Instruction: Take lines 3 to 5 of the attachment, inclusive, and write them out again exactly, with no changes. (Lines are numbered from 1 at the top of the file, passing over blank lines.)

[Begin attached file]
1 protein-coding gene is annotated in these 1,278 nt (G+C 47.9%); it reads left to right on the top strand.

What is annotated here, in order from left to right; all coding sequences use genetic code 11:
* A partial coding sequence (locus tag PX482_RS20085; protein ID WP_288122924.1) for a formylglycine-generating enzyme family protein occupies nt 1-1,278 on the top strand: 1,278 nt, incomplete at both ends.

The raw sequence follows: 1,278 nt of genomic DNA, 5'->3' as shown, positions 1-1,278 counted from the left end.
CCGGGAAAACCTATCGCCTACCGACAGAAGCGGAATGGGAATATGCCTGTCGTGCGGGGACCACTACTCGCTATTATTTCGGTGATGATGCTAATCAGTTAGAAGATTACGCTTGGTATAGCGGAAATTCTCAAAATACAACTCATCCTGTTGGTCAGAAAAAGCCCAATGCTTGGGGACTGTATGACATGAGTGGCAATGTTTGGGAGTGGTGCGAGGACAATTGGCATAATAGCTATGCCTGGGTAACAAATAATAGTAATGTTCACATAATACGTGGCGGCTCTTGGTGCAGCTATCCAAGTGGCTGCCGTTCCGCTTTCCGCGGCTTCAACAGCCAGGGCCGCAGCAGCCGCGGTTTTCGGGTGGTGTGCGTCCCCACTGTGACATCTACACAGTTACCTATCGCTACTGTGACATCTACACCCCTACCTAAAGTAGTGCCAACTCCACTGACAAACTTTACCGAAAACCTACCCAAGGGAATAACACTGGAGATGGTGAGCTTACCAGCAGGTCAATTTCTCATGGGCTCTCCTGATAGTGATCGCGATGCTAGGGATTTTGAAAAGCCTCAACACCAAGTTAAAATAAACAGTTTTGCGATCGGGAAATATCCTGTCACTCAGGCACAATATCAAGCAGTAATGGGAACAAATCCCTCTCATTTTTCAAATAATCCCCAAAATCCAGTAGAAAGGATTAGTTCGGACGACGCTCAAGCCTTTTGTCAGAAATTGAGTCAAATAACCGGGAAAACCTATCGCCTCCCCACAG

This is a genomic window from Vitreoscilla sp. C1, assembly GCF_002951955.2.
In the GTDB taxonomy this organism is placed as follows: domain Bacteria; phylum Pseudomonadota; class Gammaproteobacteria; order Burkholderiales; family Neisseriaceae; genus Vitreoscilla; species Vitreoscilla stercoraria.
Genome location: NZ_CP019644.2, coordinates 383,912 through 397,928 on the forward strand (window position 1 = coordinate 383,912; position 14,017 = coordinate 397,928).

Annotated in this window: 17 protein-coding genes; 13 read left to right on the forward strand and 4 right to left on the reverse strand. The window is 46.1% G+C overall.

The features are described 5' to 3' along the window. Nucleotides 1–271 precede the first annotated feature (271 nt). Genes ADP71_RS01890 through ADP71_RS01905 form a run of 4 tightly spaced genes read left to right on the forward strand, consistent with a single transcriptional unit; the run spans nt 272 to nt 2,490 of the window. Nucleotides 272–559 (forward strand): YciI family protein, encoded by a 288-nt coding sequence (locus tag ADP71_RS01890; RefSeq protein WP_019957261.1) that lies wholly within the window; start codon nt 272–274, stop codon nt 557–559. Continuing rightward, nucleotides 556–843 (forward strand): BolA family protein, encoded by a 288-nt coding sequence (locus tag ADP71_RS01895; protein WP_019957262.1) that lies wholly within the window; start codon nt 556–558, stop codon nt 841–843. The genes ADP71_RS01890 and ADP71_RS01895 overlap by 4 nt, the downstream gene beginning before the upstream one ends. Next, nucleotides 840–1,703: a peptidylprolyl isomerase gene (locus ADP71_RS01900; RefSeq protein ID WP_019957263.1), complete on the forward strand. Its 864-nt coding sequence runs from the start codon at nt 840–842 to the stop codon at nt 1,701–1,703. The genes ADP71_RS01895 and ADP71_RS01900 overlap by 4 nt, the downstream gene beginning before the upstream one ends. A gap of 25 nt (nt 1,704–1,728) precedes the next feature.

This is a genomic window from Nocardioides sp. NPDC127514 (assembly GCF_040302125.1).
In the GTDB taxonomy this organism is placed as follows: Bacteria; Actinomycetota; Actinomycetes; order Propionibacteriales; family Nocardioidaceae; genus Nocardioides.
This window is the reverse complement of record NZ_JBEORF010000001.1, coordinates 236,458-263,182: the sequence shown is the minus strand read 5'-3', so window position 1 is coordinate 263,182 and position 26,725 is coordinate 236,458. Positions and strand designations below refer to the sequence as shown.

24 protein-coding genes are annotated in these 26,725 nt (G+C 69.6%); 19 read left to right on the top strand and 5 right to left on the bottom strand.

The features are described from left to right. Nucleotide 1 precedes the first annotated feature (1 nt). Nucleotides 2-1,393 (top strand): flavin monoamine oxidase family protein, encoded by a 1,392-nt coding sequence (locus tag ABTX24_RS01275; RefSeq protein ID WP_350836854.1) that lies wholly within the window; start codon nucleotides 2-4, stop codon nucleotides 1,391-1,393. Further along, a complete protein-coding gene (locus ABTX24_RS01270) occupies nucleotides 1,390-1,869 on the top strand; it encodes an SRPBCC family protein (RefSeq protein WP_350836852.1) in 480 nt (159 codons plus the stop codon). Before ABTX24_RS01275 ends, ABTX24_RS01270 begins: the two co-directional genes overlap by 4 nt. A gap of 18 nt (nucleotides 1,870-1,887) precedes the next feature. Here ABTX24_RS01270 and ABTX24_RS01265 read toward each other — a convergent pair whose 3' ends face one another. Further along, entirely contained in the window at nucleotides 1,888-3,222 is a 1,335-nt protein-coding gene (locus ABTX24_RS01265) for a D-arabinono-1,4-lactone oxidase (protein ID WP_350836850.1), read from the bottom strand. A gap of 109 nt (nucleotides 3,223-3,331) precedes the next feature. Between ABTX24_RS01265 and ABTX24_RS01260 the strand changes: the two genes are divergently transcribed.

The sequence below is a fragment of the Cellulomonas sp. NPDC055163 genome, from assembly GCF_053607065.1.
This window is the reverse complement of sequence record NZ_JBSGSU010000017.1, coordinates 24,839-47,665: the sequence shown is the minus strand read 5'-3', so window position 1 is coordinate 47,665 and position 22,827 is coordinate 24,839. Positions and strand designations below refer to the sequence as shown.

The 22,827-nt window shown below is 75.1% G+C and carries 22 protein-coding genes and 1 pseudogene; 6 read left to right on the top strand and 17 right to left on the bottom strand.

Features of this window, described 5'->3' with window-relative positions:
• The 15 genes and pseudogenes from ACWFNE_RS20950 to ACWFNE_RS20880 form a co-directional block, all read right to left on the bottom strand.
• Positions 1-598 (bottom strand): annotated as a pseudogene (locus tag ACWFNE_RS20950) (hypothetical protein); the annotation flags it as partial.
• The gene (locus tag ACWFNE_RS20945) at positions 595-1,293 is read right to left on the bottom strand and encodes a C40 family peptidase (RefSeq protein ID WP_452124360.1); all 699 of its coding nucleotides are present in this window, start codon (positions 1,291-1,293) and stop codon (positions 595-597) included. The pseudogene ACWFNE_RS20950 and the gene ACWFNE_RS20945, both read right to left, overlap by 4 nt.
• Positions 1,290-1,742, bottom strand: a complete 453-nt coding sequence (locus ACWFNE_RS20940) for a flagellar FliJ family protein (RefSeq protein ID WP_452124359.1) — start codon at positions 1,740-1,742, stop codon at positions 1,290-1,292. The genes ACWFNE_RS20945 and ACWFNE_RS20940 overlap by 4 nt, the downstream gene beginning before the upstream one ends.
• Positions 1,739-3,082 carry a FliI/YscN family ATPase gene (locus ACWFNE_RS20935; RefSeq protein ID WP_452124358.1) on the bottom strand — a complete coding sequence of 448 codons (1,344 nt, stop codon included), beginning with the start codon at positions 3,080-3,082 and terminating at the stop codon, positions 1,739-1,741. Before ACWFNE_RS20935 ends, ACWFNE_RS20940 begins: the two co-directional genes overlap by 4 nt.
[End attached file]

* A partial coding sequence (locus tag PX482_RS20085; protein ID WP_288122924.1) for a formylglycine-generating enzyme family protein occupies nt 1-1,278 on the top strand: 1,278 nt, incomplete at both ends.

The raw sequence follows: 1,278 nt of genomic DNA, 5'->3' as shown, positions 1-1,278 counted from the left end.
CCGGGAAAACCTATCGCCTACCGACAGAAGCGGAATGGGAATATGCCTGTCGTGCGGGGACCACTACTCGCTATTATTTCGGTGATGATGCTAATCAGTTAGAAGATTACGCTTGGTATAGCGGAAATTCTCAAAATACAACTCATCCTGTTGGTCAGAAAAAGCCCAATGCTTGGGGACTGTATGACATGAGTGGCAATGTTTGGGAGTGGTGCGAGGACAATTGGCATAATAGCTATGCCTGGGTAACAAATAATAGTAATGTTCACATAATACGTGGCGGCTCTTGGTGCAGCTATCCAAGTGGCTGCCGTTCCGCTTTCCGCGGCTTCAACAGCCAGGGCCGCAGCAGCCGCGGTTTTCGGGTGGTGTGCGTCCCCACTGTGACATCTACACAGTTACCTATCGCTACTGTGACATCTACACCCCTACCTAAAGTAGTGCCAACTCCACTGACAAACTTTACCGAAAACCTACCCAAGGGAATAACACTGGAGATGGTGAGCTTACCAGCAGGTCAATTTCTCATGGGCTCTCCTGATAGTGATCGCGATGCTAGGGATTTTGAAAAGCCTCAACACCAAGTTAAAATAAACAGTTTTGCGATCGGGAAATATCCTGTCACTCAGGCACAATATCAAGCAGTAATGGGAACAAATCCCTCTCATTTTTCAAATAATCCCCAAAATCCAGTAGAAAGGATTAGTTCGGACGACGCTCAAGCCTTTTGTCAGAAATTGAGTCAAATAACCGGGAAAACCTATCGCCTCCCCACAG